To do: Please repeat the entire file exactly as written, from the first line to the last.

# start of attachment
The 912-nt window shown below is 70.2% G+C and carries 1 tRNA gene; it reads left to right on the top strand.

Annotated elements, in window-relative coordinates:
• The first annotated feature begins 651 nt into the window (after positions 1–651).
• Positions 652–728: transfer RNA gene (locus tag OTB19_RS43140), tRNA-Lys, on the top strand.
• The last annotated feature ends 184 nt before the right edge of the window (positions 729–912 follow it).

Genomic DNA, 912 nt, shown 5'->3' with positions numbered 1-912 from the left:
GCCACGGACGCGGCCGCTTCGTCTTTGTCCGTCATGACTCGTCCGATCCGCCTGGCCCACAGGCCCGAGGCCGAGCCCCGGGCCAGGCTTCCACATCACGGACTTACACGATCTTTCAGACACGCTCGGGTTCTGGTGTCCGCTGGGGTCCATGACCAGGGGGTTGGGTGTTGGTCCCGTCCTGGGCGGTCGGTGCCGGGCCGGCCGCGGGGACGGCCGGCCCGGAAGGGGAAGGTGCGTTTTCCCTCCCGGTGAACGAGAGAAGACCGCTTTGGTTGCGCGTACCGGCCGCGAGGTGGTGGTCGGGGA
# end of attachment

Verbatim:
The 912-nt window shown below is 70.2% G+C and carries 1 tRNA gene; it reads left to right on the top strand.

Annotated elements, in window-relative coordinates:
• The first annotated feature begins 651 nt into the window (after positions 1–651).
• Positions 652–728: transfer RNA gene (locus tag OTB19_RS43140), tRNA-Lys, on the top strand.
• The last annotated feature ends 184 nt before the right edge of the window (positions 729–912 follow it).

Genomic DNA, 912 nt, shown 5'->3' with positions numbered 1-912 from the left:
GCCACGGACGCGGCCGCTTCGTCTTTGTCCGTCATGACTCGTCCGATCCGCCTGGCCCACAGGCCCGAGGCCGAGCCCCGGGCCAGGCTTCCACATCACGGACTTACACGATCTTTCAGACACGCTCGGGTTCTGGTGTCCGCTGGGGTCCATGACCAGGGGGTTGGGTGTTGGTCCCGTCCTGGGCGGTCGGTGCCGGGCCGGCCGCGGGGACGGCCGGCCCGGAAGGGGAAGGTGCGTTTTCCCTCCCGGTGAACGAGAGAAGACCGCTTTGGTTGCGCGTACCGGCCGCGAGGTGGTGGTCGGGGA